Company residence Tribunal case – the importance of independent decision making

Company residence Tribunal case – the importance of independent decision making

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A recent Upper Tier Tribunal case serves as a reminder of the importance for the directors of non-UK companies to be able show that they have acted independently in the management of the company.

Company residence

The Tribunal was asked to consider the tax residence status of Jersey SPV companies that had been used in tax planning arrangements. The tax planning relied on the Jersey companies not being tax resident in the UK. HMRC looked to defeat the planning by arguing that the companies were UK resident and enjoyed success at the First Tier Tribunal.

The decision was overturned by the Upper Tier Tribunal because it was insupportable in law based on the FTT’s findings of fact.

The technicalities

A company is resident in the place where it is centrally managed and controlled, which for these purposes means the decisions of significance or strategic importance; not the day-to-day running of a company. Where a company is managed and controlled by its board of directors it is resident where the board of directors reside.

The planning involved Jersey companies buying property from a UK holding company at overvalue. HMRC argued, and the First Tier Tribunal agreed, that the uncommercial nature of the transaction meant that the Jersey companies’ decisions to buy the properties must have been made by the parent company in the UK.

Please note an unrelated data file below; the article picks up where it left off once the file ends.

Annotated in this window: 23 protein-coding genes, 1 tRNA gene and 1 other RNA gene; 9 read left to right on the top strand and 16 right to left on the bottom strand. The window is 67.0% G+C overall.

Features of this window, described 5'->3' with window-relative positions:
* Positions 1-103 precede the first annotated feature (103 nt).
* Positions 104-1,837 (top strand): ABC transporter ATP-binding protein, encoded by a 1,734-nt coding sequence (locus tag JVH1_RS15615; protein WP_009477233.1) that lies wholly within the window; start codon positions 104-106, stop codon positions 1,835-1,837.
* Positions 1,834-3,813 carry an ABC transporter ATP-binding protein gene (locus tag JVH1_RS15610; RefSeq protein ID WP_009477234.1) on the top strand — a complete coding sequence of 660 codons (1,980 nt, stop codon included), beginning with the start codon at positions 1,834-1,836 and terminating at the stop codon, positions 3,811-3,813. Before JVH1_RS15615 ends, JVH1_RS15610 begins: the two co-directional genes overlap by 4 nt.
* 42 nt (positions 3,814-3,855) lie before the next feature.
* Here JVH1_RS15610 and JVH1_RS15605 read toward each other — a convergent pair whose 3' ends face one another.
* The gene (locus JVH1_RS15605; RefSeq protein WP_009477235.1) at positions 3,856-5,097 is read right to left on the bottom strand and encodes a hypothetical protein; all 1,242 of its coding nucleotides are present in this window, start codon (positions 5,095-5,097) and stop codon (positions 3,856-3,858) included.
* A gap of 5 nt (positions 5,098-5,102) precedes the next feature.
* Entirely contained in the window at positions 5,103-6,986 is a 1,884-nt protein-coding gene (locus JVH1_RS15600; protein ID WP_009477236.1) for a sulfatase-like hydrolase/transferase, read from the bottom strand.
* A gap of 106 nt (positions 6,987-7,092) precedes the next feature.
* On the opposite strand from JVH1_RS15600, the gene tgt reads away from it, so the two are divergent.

A similar argument was made in one of the leading cases on residence, Wood v Holden, in which the House of Lords decided against HMRC. In that case, their Lordships addressed the question of where decisions were made but resisted HMRC’s invitation to consider the quality of those decisions, noting that directors of companies make good and bad decisions all the time, but they remain the directors’ decisions.

What does this mean?

The technical position regarding company residence remains the same. The important point to note is that the directors of the Jersey companies were able to show that they had made the decisions to purchase the properties. HMRC were unable to convince the Tribunal that someone else, namely the UK parent company, had directed them to make that decision.

Consequently, in any challenge to the residence status of a non-UK company, the first line of defence must be, as a minimum, that directors of the company can show that they made the decisions of key strategic importance. In practical terms, this must involve the directors formally meeting, recording that meeting and preserving that record for future reference.

There is much more that can be done to reinforce the directors’ position by ensuring adequate briefing ahead of key decisions, collecting information relevant to the decision taken and recording the decision-making process.

We have helped a number of non-UK resident companies make their tax position more robust by advising on internal procedures, staff training, risk awareness and record keeping. Please contact us if you would like to learn more about the work we have been doing.

 

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